Court name
Northern Local Division
Case number
HC-NLD-CRI-APP-CAL 32 of 2020
Title

Jeremia v S (HC-NLD-CRI-APP-CAL 32 of 2020) [2022] NAHCNLD 50 (06 May 2022);

Media neutral citation
[2022] NAHCNLD 50
Case summary:

Criminal Procedure- Rape- Appeal against conviction and sentence- Condonation- Prospect of success- inadequate record of proceedings- Duty to keep proper record- Fair trial- Right to appeal.

Headnote and holding:

The appellants were each convicted in the Regional Court held at Outapi on one count of contravening Section 2(1) (a) of the Combating of Rape Act 8 of 2000: Rape and two counts of the contravention of Section 2(1) (b) of the Combating of Rape Act 8 of 2000: Rape (in that they assisted their co-accused to commit the offence). They were each sentenced to an effective term of imprisonment of twenty years on the three charges. The appeal is against both conviction and sentence. Appeals were filed out time with applications for condonation. Counsel addressed court on merits without addressing issues pertaining to the adequacy of the record of proceedings from the court a quo.

 

Held: that the record should be comprehensible and adequate for proper consideration of appeal;

 

Held further: that the clerk of court is the custodian of court records while the shorthand notes by the Magistrate are deemed to be the correct record of proceedings if certified as such;

 

Held further: that the responsibility to ensure that all copies of the record on appeal are properly before court rests with the appellant if they are legally represented;

 

Held further: that the failure to keep a proper record by the court a quo or the absence thereof renders the appellants’ right to appeal meaningless.

Coram
Munsu AJ
Kesslau AJ

 

 

REPUBLIC OF NAMIBIA

HIGH COURT OF NAMIBIA

NORTHERN LOCAL DIVISION, OSHAKATI

 

APPEAL JUDGMENT

                                                                                                                                                     

                                                                   Case no:  HC-NLD-CRI-APP-CAL-2020/00032   

In the matter between:

 

ANTONIO JEREMIA                                                                           FIRST APPELLANT

FILLIPUS JOSEF MUTIMENI                                                           SECOND APPELANT

TOMAS MATEUS TJIWANA                                                THIRD APPELLANT

 

v

 

THE STATE                                                                                          RESPONDENT

 

 

Neutral citation: Jeremia v S (HC-NLD-CRI-APP-CAL-2020/00032) [2022] NAHCNLD 50 (6 May 2022).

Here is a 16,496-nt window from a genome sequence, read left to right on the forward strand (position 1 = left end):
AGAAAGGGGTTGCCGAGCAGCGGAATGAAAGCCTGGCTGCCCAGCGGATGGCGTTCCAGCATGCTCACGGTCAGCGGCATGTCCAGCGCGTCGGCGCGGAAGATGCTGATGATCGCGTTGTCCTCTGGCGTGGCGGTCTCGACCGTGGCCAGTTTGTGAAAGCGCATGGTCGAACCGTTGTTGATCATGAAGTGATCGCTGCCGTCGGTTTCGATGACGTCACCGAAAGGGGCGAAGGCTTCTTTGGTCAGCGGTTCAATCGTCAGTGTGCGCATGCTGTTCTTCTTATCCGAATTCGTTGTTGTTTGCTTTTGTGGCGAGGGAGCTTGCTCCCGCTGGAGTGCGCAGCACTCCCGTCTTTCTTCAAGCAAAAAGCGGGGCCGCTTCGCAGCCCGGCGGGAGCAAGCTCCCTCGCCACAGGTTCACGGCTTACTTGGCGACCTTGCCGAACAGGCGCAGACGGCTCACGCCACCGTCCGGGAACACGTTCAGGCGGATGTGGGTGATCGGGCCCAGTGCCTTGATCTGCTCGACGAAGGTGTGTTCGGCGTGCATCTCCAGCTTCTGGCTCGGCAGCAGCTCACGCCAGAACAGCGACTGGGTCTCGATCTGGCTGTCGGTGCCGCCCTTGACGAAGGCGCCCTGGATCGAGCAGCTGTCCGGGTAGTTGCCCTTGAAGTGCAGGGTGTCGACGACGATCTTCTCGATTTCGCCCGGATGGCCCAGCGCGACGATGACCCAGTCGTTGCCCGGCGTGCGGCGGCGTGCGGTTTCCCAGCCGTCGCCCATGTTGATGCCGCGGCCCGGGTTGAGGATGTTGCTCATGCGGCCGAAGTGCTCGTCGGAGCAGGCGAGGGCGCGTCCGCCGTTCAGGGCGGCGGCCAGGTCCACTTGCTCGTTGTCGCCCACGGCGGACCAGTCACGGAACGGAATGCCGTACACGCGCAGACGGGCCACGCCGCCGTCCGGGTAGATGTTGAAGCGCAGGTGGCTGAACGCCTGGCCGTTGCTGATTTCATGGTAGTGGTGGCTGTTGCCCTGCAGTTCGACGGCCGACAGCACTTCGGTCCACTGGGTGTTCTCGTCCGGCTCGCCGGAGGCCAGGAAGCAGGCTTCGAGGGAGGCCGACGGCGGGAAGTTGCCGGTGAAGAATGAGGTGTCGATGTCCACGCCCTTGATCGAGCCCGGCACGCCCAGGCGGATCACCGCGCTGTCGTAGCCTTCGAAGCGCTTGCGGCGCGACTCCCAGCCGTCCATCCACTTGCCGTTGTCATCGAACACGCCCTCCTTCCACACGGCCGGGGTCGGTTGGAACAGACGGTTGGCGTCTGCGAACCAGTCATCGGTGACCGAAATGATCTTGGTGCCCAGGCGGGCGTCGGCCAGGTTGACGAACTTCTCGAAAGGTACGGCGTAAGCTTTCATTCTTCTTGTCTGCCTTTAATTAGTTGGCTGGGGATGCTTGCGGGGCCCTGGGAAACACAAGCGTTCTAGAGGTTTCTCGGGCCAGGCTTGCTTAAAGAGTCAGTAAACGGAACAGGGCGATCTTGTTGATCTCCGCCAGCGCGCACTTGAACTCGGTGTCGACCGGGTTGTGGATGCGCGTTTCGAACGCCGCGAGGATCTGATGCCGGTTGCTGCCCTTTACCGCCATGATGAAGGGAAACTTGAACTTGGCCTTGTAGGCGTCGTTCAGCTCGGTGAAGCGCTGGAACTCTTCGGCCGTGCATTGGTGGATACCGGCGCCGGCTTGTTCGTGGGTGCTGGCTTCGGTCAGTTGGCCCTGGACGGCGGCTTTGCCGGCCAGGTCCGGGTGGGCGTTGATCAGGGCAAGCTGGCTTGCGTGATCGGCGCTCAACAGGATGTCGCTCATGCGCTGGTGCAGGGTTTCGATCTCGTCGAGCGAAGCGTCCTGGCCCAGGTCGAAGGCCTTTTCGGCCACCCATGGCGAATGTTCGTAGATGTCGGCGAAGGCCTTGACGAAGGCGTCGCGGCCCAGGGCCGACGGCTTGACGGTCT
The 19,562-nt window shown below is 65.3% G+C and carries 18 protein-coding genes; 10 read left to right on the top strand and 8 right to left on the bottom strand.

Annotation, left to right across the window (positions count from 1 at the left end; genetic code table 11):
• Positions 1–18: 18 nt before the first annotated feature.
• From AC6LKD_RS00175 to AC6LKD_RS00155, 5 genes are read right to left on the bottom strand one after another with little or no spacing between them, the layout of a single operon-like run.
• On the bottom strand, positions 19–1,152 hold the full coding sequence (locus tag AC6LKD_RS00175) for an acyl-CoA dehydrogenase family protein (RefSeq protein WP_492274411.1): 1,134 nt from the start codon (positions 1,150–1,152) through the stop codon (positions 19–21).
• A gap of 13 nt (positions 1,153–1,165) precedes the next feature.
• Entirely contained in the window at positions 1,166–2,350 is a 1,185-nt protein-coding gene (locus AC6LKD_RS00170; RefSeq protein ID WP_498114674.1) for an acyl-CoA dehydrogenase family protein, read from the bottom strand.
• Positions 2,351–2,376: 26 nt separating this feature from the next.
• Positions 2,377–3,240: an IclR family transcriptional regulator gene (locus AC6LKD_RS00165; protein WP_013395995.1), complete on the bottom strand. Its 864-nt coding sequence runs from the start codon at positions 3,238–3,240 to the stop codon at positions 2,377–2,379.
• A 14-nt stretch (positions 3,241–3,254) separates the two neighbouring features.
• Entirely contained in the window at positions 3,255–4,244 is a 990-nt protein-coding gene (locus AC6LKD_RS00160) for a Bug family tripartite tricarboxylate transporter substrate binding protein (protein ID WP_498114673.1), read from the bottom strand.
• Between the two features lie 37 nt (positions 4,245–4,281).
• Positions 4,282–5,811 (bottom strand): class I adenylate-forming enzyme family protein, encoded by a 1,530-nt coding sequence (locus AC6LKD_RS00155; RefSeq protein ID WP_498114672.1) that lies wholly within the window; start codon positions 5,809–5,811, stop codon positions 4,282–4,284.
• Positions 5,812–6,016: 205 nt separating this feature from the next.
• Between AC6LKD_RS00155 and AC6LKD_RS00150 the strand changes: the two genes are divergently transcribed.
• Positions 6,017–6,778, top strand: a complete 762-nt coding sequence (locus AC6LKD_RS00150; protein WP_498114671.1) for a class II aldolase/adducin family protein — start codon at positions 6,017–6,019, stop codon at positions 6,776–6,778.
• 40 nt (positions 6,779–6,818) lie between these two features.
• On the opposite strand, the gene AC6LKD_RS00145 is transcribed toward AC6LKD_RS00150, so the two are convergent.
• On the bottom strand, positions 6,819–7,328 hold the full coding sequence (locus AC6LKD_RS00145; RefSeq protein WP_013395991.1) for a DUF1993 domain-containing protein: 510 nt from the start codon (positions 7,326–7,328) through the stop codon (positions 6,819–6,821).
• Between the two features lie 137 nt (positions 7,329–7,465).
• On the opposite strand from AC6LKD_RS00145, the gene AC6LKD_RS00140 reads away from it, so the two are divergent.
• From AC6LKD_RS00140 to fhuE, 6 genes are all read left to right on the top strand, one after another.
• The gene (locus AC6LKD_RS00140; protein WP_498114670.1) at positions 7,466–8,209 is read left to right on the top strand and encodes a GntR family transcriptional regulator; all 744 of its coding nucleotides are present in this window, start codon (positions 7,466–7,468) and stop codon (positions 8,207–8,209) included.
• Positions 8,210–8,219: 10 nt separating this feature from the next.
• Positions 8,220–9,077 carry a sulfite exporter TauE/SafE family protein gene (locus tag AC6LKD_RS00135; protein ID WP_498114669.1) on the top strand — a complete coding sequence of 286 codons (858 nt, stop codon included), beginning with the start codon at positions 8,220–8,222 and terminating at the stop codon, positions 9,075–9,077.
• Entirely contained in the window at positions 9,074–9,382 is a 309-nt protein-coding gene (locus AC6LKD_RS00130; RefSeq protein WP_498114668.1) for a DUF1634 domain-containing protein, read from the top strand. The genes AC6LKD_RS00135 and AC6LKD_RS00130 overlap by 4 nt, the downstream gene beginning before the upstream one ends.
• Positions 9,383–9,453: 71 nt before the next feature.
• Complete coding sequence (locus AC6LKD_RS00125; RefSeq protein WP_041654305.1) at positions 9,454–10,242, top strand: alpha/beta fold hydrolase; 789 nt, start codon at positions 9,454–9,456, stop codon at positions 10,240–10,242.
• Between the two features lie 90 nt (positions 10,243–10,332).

Coram:                      Munsu AJ et Kesslau AJ

Heard:                       24 March 2022

Delivered:                 6 May 2022

 

Flynote: Criminal Procedure- Rape- Appeal against conviction and sentence- Condonation- Prospect of success- inadequate record of proceedings- Duty to keep proper record- Fair trial- Right to appeal.

 

Summary: The appellants were each convicted in the Regional Court held at Outapi on one count of contravening Section 2(1) (a) of the Combating of Rape Act 8 of 2000: Rape and two counts of the contravention of Section 2(1) (b) of the Combating of Rape Act 8 of 2000: Rape (in that they assisted their co-accused to commit the offence). They were each sentenced to an effective term of imprisonment of twenty years on the three charges. The appeal is against both conviction and sentence. Appeals were filed out time with applications for condonation. Counsel addressed court on merits without addressing issues pertaining to the adequacy of the record of proceedings from the court a quo.

 

Held: that the record should be comprehensible and adequate for proper consideration of appeal;

 

Held further: that the clerk of court is the custodian of court records while the shorthand notes by the Magistrate are deemed to be the correct record of proceedings if certified as such;

 

Held further: that the responsibility to ensure that all copies of the record on appeal are properly before court rests with the appellant if they are legally represented;

 

Held further: that the failure to keep a proper record by the court a quo or the absence thereof renders the appellants’ right to appeal meaningless.

 


ORDER


  1. The respondent’s point in limine is dismissed.
  2. The appeals by the first, second and third appellants are upheld.
  3. The convictions and the sentences are set aside in respect of all three appellants.

 


 JUDGMENT


 

KESSLAU AJ (MUNSU AJ concurring):

 

Introduction

 

[1]        The appellants were each convicted in the Regional Court held at Outapi on one count of contravening Section 2(1) (a) of the Combating of Rape Act 8 of 2000: Rape and two counts of the contravention of Section 2(1) (b) of the Combating of Rape Act 8 of 2000: Rape (in that they assisted their co-accused to commit the offence). They were each sentenced on 8 September 2017 to an effective term of imprisonment of twenty years on the three charges. All three appellants are appealing to this court against both the convictions and sentences.